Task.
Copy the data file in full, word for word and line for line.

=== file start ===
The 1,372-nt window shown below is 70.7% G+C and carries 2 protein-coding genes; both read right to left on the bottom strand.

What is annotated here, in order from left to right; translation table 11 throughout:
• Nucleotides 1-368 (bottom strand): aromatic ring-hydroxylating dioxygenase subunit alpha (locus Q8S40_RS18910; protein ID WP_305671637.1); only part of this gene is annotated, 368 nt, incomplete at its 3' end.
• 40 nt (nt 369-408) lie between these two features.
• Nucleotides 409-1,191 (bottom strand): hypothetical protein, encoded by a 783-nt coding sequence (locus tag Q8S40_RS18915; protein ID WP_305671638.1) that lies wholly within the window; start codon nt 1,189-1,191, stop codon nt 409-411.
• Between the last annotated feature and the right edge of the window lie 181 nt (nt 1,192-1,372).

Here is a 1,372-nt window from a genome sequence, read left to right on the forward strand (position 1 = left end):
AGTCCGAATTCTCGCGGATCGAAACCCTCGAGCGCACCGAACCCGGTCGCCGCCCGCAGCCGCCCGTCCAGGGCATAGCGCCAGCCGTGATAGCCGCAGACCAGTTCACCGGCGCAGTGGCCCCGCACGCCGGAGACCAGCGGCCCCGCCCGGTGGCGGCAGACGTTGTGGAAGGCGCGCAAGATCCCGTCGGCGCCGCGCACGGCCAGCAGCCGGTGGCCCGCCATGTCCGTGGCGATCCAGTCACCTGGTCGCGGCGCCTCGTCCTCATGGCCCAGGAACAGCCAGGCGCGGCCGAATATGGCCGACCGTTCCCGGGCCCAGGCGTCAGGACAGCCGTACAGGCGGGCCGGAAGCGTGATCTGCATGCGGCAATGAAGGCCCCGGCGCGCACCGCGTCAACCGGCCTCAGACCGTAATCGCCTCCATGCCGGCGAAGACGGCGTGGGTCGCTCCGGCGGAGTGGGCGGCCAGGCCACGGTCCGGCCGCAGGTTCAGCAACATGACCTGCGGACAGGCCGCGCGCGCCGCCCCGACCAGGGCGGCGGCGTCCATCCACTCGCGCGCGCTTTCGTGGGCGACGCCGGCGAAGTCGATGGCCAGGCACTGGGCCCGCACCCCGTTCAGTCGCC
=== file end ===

The 1,372-nt window shown below is 70.7% G+C and carries 2 protein-coding genes; both read right to left on the bottom strand.

What is annotated here, in order from left to right; translation table 11 throughout:
• Nucleotides 1-368 (bottom strand): aromatic ring-hydroxylating dioxygenase subunit alpha (locus Q8S40_RS18910; protein ID WP_305671637.1); only part of this gene is annotated, 368 nt, incomplete at its 3' end.
• 40 nt (nt 369-408) lie between these two features.
• Nucleotides 409-1,191 (bottom strand): hypothetical protein, encoded by a 783-nt coding sequence (locus tag Q8S40_RS18915; protein ID WP_305671638.1) that lies wholly within the window; start codon nt 1,189-1,191, stop codon nt 409-411.
• Between the last annotated feature and the right edge of the window lie 181 nt (nt 1,192-1,372).

Here is a 1,372-nt window from a genome sequence, read left to right on the forward strand (position 1 = left end):
AGTCCGAATTCTCGCGGATCGAAACCCTCGAGCGCACCGAACCCGGTCGCCGCCCGCAGCCGCCCGTCCAGGGCATAGCGCCAGCCGTGATAGCCGCAGACCAGTTCACCGGCGCAGTGGCCCCGCACGCCGGAGACCAGCGGCCCCGCCCGGTGGCGGCAGACGTTGTGGAAGGCGCGCAAGATCCCGTCGGCGCCGCGCACGGCCAGCAGCCGGTGGCCCGCCATGTCCGTGGCGATCCAGTCACCTGGTCGCGGCGCCTCGTCCTCATGGCCCAGGAACAGCCAGGCGCGGCCGAATATGGCCGACCGTTCCCGGGCCCAGGCGTCAGGACAGCCGTACAGGCGGGCCGGAAGCGTGATCTGCATGCGGCAATGAAGGCCCCGGCGCGCACCGCGTCAACCGGCCTCAGACCGTAATCGCCTCCATGCCGGCGAAGACGGCGTGGGTCGCTCCGGCGGAGTGGGCGGCCAGGCCACGGTCCGGCCGCAGGTTCAGCAACATGACCTGCGGACAGGCCGCGCGCGCCGCCCCGACCAGGGCGGCGGCGTCCATCCACTCGCGCGCGCTTTCGTGGGCGACGCCGGCGAAGTCGATGGCCAGGCACTGGGCCCGCACCCCGTTCAGTCGCC